You can’t force someone to be a parent. It does not matter how much effort you put into facilitating the other parents time or how much effort you put into “making it easy” for the other parent to be involved. In order for the other parent to succeed, they must be willing to put in the work needed to be a parent. If you continue to do their part and force their relationship, or if another third party is attempting to force the relationship, the child is ultimately going to be hurt by the uninvolved parent.
These are some of the signs that the other parent is not doing their part:
- The other parent fails to acknowledge important milestones and special occasions in the child’s life. The other parent may not call or spend time with the child on the child’s birthday. The other parent may ignore special occasions like Christmas. The parent acts like the occasion does not exist and does not have a “makeup” celebration or provide birthday or Christmas gifts the next time the parent sees the child.
- The other parent does not ask about the child’s health, dental, education or other aspects of the child’s life or wellbeing. The other parent does not attend parent teacher interviews, school concerts, sports games, or recitals. The other parent is not involved in any aspect of the child’s life outside of their time with the child.
- The other parent does not view spending time with the child as a priority. The other parent only exercises parenting time or visits when it is convenient for them. The parent may cancel visits to spend time with friends or may accept extra shifts at work instead of spending time with the child. The other parent may cancel their parenting weekend to go on vacation instead of involving the child or planning their trip during a weekend that does not land during their parenting time.
If you are trying to co-parent with someone who is not doing their part, you should take steps to protect your child from the harm caused by the other parent’s lack of involvement.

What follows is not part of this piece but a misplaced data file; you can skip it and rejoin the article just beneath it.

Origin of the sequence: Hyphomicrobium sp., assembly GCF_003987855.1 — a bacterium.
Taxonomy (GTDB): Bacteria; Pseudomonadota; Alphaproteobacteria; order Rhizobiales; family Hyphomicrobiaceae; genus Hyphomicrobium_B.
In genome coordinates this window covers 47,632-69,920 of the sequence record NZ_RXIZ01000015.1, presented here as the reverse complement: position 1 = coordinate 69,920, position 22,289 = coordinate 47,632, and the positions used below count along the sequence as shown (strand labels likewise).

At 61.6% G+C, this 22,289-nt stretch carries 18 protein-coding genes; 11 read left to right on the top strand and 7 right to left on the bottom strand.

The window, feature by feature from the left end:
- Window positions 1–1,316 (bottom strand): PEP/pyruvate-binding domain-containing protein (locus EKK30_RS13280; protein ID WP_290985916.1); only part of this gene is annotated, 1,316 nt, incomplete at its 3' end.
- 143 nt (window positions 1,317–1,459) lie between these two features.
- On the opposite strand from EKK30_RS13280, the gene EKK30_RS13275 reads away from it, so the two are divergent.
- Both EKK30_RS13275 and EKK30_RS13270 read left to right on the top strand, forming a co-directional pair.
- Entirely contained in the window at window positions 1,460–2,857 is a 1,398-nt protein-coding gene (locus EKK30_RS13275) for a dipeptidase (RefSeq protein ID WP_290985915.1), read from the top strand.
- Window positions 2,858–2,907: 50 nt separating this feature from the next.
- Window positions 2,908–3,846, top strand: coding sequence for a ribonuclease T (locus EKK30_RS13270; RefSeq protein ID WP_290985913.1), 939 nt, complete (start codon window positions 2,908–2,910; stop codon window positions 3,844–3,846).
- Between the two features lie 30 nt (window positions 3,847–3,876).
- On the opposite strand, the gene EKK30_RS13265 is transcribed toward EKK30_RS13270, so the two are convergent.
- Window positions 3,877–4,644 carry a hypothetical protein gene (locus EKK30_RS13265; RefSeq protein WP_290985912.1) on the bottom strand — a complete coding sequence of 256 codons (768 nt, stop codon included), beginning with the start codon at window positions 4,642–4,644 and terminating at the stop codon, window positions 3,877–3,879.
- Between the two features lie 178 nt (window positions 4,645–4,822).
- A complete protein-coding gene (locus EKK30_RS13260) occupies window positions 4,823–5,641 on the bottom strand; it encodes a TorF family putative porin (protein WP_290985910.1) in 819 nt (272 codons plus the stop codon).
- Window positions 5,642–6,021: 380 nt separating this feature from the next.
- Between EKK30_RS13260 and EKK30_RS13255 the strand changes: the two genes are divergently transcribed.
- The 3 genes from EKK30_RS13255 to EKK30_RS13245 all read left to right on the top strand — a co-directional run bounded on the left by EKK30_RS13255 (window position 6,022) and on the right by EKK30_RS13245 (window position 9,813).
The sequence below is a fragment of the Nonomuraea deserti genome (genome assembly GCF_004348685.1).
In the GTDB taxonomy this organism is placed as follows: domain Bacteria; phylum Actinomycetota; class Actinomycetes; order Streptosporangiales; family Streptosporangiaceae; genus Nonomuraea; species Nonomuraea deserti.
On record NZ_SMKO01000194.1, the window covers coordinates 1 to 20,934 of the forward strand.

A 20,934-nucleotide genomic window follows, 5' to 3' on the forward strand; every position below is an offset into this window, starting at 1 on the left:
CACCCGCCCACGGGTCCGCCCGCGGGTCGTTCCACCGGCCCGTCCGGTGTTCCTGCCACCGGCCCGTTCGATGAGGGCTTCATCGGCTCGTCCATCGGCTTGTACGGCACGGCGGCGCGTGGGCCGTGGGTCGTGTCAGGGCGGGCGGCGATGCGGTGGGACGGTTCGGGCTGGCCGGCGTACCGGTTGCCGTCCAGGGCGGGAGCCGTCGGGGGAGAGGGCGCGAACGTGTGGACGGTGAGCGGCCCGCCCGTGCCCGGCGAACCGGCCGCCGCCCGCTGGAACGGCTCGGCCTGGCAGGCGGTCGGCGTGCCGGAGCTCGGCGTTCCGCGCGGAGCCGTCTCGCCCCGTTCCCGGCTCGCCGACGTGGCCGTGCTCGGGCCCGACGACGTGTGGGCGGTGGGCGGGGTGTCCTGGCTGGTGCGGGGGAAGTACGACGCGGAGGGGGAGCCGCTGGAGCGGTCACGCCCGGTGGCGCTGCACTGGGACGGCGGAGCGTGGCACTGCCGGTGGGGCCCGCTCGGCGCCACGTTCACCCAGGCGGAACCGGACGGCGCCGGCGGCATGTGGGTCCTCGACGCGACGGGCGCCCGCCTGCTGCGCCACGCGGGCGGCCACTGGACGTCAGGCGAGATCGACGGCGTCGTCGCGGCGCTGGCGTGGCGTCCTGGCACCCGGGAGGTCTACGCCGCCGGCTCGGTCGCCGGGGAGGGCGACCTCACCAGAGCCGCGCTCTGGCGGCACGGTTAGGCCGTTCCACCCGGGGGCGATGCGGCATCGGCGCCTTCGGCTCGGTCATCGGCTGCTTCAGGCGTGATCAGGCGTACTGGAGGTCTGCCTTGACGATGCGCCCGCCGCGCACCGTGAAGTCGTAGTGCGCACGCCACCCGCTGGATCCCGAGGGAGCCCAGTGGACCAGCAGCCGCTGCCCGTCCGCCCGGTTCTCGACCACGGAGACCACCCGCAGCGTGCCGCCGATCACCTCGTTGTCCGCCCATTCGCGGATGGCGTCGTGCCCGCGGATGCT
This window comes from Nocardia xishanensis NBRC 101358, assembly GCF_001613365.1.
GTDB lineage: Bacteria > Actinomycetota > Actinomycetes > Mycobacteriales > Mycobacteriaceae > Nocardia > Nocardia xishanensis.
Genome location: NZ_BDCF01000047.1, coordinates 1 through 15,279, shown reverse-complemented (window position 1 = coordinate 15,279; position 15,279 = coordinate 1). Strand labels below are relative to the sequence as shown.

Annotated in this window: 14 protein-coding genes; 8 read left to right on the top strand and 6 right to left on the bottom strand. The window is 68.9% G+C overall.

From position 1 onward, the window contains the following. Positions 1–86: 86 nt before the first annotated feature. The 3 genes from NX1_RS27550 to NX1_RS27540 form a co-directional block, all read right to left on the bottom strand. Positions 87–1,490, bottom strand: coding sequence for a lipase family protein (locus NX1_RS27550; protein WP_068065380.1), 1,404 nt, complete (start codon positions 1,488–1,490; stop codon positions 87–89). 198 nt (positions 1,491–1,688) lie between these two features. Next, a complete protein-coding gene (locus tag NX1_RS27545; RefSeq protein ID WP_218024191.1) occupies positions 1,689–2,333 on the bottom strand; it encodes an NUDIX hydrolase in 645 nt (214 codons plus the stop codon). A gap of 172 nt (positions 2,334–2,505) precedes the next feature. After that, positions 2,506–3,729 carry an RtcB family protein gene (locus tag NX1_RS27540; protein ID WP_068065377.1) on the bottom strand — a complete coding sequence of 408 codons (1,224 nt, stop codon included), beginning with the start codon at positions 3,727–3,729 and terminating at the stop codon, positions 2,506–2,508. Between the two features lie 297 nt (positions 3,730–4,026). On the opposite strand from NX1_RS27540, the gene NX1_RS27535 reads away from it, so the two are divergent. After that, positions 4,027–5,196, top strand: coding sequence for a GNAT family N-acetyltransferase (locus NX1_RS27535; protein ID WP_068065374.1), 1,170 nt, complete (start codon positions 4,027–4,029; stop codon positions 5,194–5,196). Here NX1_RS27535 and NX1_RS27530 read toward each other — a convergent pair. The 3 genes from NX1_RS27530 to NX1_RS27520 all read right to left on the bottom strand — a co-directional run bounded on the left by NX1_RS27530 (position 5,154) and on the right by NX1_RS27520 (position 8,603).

- Teach Resilience
Teach your child to be resilient. If plans fall through at the last moment and the other parent does not exercise their parenting time or visit, do not criticize the other parent to the child. View the positive in the situation and use the “extra time” you now have with the child as an opportunity to do something fun.
- Avoid Disappointment
If the other parent has a history of bailing on the child, do not tell the child about the planned visits in advance. Let the child be pleasantly surprised by the unexpected visit. Do not leave the child waiting on the step with a bag packed for a parent you are not confident will show up.
- Provide Updates
Keep the other parent informed of the child’s health, dental, education or other aspects of the child’s life and wellbeing even if this information was not requested. Make it a routine to provide the other parent with an “update” on the child. It is not up to you to follow-up or force the other parent to do anything with the information.
- Set Boundaries
Be flexible with scheduling time for the child to see the other parent but do not let the other parent take advantage of your generosity. Do not cancel the plans you had months in advance because the other parent decided at the last second that it would be a good time to see the child. If you are available during the requested time, be flexible and willing to work with the other parent.
If you are in a similar situation, reach out for assistance. Learn your options and find the best way to handle your unique situation. Our team is always here to help parents in difficult parenting situations.